“What’s wrong with having a big hole in the middle of your heart?”, we asked, “You mean, things don’t work right when they have big holes in them?”
We agreed they needed something to fill the hole…
…So we gave them pieces of paper with words that represent things that people try to fill the holes in their hearts with: drugs, material possessions, pornography, girlfriends, etc.
The gaping hole still made the puzzle seem incomplete.
“What do you think is the only thing that can fill this hole in your heart?” we asked.
“Jesus,” they surprisingly replied in unison.
“Let’s learn a little bit about this person Jesus,” we said before reading two stories from the Bible: The Woman Caught in Adultery and The Prodigal Son. This was the first time any of them had heard either of these stories and they were amazed at how applicable they are to life here in San Hilarion. We talked about the reality of our sinfulness and Jesus’ unconditional, unending love. We spoke directly about their home lives and family situations, acknowledging the pain that they suffer when others make bad choices, but explaining the importance of forgiveness. We ended the day by reciting the Our Father and talking about the embedded truth: we can only approach the throne of God asking to be forgiven AS we’ve forgiven others. Until we’ve completely forgiven others, we have no business asking God’s pardon for our own sinful choices.
“…and forgive us our trespasses AS we forgive those who trespass against us…”
They boys were struck by the profound nature of the message. By the looks on their faces, I could tell they were considering their own ability (or inability) to forgive those that have hurt them most.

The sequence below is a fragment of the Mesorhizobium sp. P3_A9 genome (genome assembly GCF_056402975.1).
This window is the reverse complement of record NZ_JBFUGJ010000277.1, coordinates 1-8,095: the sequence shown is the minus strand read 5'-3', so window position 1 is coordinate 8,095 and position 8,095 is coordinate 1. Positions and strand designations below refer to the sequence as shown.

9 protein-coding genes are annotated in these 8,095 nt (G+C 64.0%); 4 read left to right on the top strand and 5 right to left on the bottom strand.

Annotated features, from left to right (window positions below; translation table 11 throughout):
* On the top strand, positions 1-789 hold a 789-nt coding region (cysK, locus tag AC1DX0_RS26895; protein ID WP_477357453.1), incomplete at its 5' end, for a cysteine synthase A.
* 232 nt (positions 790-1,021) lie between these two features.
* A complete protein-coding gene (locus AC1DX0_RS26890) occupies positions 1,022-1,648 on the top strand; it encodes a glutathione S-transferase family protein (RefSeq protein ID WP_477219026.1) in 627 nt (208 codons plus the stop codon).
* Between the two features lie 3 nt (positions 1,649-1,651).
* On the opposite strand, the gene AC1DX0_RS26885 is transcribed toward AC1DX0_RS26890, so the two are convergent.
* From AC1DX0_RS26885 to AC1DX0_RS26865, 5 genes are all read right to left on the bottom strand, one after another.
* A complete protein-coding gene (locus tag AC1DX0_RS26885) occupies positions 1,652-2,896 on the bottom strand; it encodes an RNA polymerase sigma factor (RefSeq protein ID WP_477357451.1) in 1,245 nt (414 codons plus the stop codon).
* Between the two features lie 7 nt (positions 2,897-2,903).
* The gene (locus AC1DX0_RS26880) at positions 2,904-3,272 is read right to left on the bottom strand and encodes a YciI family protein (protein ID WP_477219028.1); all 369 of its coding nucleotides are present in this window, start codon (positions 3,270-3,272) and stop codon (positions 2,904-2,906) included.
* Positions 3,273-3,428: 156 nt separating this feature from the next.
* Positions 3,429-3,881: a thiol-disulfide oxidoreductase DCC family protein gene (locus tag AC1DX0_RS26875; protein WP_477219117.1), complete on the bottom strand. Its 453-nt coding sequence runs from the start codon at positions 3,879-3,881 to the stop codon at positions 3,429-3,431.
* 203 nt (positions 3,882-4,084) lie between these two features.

It was a little awkward, so Katelyn and Anna announced that they were going to make human tables. It was a perfect end to a fun morning.
The very next day we learned that it was Javier’s 15th birthday. We offered to host a mini-celebration of cake and pop, but fully expected to lose out to his “boyz” who are always vying for his time.
He agreed to gather in the home of a mutual friend. As everyone was enjoying the sweet treats we honored Javier by sharing what each of us appreciate about him. His hard shell melted and what we saw was the fragile remains of a little boy who had experienced a lot of pain and hardship. We pray that he’ll continue coming around so that he can experience the love that Jesus has for him.
Another Saturday we played a board game that we had made. They moved their pieces along a path which spelled “AMEN” and were trying to reach “Heaven” at the end. Various spaces included descriptions of either good or bad choices, which allowed them to skip forward or fall back.
The pile of draw cards offered the most entertainment. Anna and Katelyn had created over 60 cards that described common situations. For example, “You skipped school to do drugs with your friends. Move back 5 spaces.” Another card read, “You carried water from the river for an elderly neighbor. Move ahead 4 spaces.” Some cards referenced specific events that had transpired, which made everyone laugh really hard: “You told the gringas (their name for white people) that you love them. Move back 20 spaces.”
After about an hour of play we had gone through the DRAW pile a couple times and decided we needed additional cards. As the kids wracked their brains to think of both good choices and bad I realized that this was a perfect application of what we had talked about. They were not only differentiating good from bad, but qualifying just how bad something is to determine how far back a player needs to go on the board. Their examples often seemed ridiculous, but effectively shed light on the scenarios they’re faced with.
After our game and discussions were over we expected our guests to leave. However, they stuck around our house for hours and hours. They played our other board games, built more Lego creations, hummed along with Chris as he strummed the guitar and sang praise and worship songs, and just enjoyed nice conversation. It was delightful.
When it was finally time to leave, they all inquired about our next meeting and felt disappointed to learn that we’d have to take a week off because of our trip into the remote valley of Bombonajillo.
We’re super excited to have found the Lost Sheep. We pray for the grace to be able to follow Jesus’ lead and bring them safely back to the flock. We ask for prayers as we discern each gathering, that we’re able to remain docile to the Spirit who knows exactly what these boys need.